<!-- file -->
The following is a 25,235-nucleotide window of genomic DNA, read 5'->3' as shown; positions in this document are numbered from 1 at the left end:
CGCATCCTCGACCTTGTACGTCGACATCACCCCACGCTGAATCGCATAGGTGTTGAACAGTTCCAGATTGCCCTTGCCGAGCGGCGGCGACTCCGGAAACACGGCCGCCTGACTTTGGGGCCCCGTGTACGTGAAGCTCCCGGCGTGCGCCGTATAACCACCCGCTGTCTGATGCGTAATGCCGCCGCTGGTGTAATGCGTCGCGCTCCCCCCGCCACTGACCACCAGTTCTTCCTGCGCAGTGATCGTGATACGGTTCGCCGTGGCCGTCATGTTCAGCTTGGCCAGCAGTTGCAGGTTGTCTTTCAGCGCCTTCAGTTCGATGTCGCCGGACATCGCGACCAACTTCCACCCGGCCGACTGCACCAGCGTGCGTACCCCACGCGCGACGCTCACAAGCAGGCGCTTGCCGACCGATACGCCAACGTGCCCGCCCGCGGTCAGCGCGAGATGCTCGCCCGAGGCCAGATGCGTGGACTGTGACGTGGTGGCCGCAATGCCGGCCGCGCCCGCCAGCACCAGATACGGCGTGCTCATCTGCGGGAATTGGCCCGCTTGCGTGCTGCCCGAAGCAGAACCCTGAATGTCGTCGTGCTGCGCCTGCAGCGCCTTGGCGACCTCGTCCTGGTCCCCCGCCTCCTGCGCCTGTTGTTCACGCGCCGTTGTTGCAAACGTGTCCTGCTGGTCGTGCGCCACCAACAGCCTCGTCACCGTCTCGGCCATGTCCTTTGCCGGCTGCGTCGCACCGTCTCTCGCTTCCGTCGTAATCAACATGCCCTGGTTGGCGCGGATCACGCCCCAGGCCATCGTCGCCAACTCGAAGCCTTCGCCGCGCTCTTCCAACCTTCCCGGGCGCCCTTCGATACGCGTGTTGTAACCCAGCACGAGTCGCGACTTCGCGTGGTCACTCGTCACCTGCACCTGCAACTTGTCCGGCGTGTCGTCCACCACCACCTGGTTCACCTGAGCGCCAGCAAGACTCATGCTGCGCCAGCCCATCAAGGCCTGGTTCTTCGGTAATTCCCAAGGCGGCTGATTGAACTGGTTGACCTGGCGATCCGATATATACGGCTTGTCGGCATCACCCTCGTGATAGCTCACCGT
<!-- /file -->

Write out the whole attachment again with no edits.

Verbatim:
The following is a 25,235-nucleotide window of genomic DNA, read 5'->3' as shown; positions in this document are numbered from 1 at the left end:
CGCATCCTCGACCTTGTACGTCGACATCACCCCACGCTGAATCGCATAGGTGTTGAACAGTTCCAGATTGCCCTTGCCGAGCGGCGGCGACTCCGGAAACACGGCCGCCTGACTTTGGGGCCCCGTGTACGTGAAGCTCCCGGCGTGCGCCGTATAACCACCCGCTGTCTGATGCGTAATGCCGCCGCTGGTGTAATGCGTCGCGCTCCCCCCGCCACTGACCACCAGTTCTTCCTGCGCAGTGATCGTGATACGGTTCGCCGTGGCCGTCATGTTCAGCTTGGCCAGCAGTTGCAGGTTGTCTTTCAGCGCCTTCAGTTCGATGTCGCCGGACATCGCGACCAACTTCCACCCGGCCGACTGCACCAGCGTGCGTACCCCACGCGCGACGCTCACAAGCAGGCGCTTGCCGACCGATACGCCAACGTGCCCGCCCGCGGTCAGCGCGAGATGCTCGCCCGAGGCCAGATGCGTGGACTGTGACGTGGTGGCCGCAATGCCGGCCGCGCCCGCCAGCACCAGATACGGCGTGCTCATCTGCGGGAATTGGCCCGCTTGCGTGCTGCCCGAAGCAGAACCCTGAATGTCGTCGTGCTGCGCCTGCAGCGCCTTGGCGACCTCGTCCTGGTCCCCCGCCTCCTGCGCCTGTTGTTCACGCGCCGTTGTTGCAAACGTGTCCTGCTGGTCGTGCGCCACCAACAGCCTCGTCACCGTCTCGGCCATGTCCTTTGCCGGCTGCGTCGCACCGTCTCTCGCTTCCGTCGTAATCAACATGCCCTGGTTGGCGCGGATCACGCCCCAGGCCATCGTCGCCAACTCGAAGCCTTCGCCGCGCTCTTCCAACCTTCCCGGGCGCCCTTCGATACGCGTGTTGTAACCCAGCACGAGTCGCGACTTCGCGTGGTCACTCGTCACCTGCACCTGCAACTTGTCCGGCGTGTCGTCCACCACCACCTGGTTCACCTGAGCGCCAGCAAGACTCATGCTGCGCCAGCCCATCAAGGCCTGGTTCTTCGGTAATTCCCAAGGCGGCTGATTGAACTGGTTGACCTGGCGATCCGATATATACGGCTTGTCGGCATCACCCTCGTGATAGCTCACCGT